Hearths and homes

Legislation paving the way for mass council house building was passed exactly one hundred years ago, improving quality of life for millions

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“It was really wonderful in 1951 to get a well looked after council home that we could turn into a comfortable place to raise a family,” says Bill May, aged 93.

The Teessider had joined the Royal Navy in 1944 and saw action on the battleship HMS Nelson, the flagship in the British Far Eastern Fleet.

After leaving the navy in 1951, Bill and his wife Marjorie privately rented a wooden bungalow. But they, like millions, wanted somewhere better.

“We went to Hambleton Council offices and put our name on the housing list. Within weeks we received news that one of the houses newly built by the council was ours. We collected the keys and moved in. It had three bedrooms, a sitting room, radiators throughout, a kitchen and a garden. We were elated and felt very positive about the future as we now had a permanent place to call home,” says a smiling Bill, who remained a council tenant with Marjorie until 1986 when they bought a Harrogate flat.

Record numbers of council homes were built in the first half of the 1950s. The Conservative Party was in government but all parties were committed to a mass public housing building programme where, to quote Nye Bevan, the Labour minister of housing and health after the war, “the working man, the doctor and the clergyman will live in close proximity to one another”.

Politicians guaranteed that once the conflict ended there would be major social improvements

It was amidst the carnage of the first World War and the 1917 Russian revolution, which appeared to put the working class in control, that all politicians were forced to guarantee that once the conflict ended there would be major social improvements. Liberal prime minister Lloyd George promised that returning soldiers would have “homes fit for heroes”. Instead of overcrowded, insanitary accommodation there would be good quality homes that would form the cornerstone of a higher living standard for all. Meanwhile, changes to election law gave the vote to all men aged over 21 and women over 30 who met minimum property qualifications. Voters wanted radical change.

The newly elected Conservative government introduced the Addison Act in 1919, paving the way for large-scale council house building. Under it, 213,000 of the originally promised half a million new homes were built. Dr Christoper Addison, like Bevan, held the joint role of housing and health minister as it was believed poor housing was largely responsible for poor health.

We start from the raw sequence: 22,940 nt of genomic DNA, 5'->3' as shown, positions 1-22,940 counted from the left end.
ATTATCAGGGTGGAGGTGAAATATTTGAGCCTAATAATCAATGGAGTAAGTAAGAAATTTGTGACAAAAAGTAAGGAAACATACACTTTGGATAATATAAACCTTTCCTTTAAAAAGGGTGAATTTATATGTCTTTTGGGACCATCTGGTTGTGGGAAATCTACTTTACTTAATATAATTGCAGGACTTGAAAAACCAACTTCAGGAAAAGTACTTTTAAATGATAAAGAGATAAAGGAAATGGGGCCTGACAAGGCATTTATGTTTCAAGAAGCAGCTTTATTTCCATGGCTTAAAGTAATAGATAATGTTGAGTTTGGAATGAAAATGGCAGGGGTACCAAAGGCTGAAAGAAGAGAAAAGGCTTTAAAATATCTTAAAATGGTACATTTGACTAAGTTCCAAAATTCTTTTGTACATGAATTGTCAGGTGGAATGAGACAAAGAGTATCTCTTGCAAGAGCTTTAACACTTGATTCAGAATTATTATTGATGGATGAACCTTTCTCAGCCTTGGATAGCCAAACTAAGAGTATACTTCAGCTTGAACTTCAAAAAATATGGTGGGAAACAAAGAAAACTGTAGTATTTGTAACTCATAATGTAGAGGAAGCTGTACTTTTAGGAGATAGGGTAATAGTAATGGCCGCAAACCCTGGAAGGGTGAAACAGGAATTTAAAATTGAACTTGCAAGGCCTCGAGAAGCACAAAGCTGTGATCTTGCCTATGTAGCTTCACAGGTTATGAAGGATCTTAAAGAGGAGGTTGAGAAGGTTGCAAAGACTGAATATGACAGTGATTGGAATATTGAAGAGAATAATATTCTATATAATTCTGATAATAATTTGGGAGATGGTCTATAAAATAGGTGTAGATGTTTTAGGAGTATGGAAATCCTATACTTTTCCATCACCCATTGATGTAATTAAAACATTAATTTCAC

The 1924 Wheatley Act, under the first Labour government, was aimed at building more houses with indoor toilets, electricity and gardens. Thanks to subsidies from central government between the two wars local authorities built 1.1 million council homes, an average of 50,000 annually.

These figures were dwarfed after 1945, with an average of 110,000 new council houses constructed annually in the five years up to 1950. Almost double that yearly figure were built over the next five years, when soon after that my just married parents moved into a council house in Peterlee, one of a series of new towns with mixed housing that were specially built after the war. My father would regularly tell me how proud he was to collect the keys as it involved him and my mother both being able to move out of Easington Colliery, where many houses were in a poor state due to heavy pollution from the local mine.

My parents and other council tenants of their era generally had any repairs to their home carried out by their landlord. Having grown up with his five siblings in council housing on the Royds Hall estate in Huddersfield, mason bricklayer Terry Cunliffe later worked for the Huddersfield Corporation Direct Labour Organisation. All property services and repairs were done in house rather than by private contractors.

“I knew from my own experiences of council housing, without which I doubt my mother as a single person could have kept all six of us together, how important they were to working-class people,” says Cunliffe. “Direct Labour Organisation workers wanted to provide good, affordable homes. As trade unionists we managed to negotiate good bonus schemes in the voids [empty homes] section. We worked quickly to refurbish rundown houses as the council then obtained rents from tenants who were usually very pleased to move in and leave behind poor private housing. Some tenants had inside toilets, central heating and shower facilities for the first time. Everyone – tenants, the council and Direct Labour Organisation workers – won out.”

Like many people my parents remained council tenants until, also like millions of others they purchased their council property under Right to Buy.

Right to Buy is best known as Margaret’s Thatcher invention. In fact it was Edward Heath’s government (1970-74) that first introduced the policy. Thatcher was though astute enough to expand it under the Housing Act 1980. It could be argued that on its own terms it is the most successful policy introduced by a government, as it undoubtedly changed the attitudes of many working class voters who would never have previously considered voting Conservative. Discounts were paid from the public purse.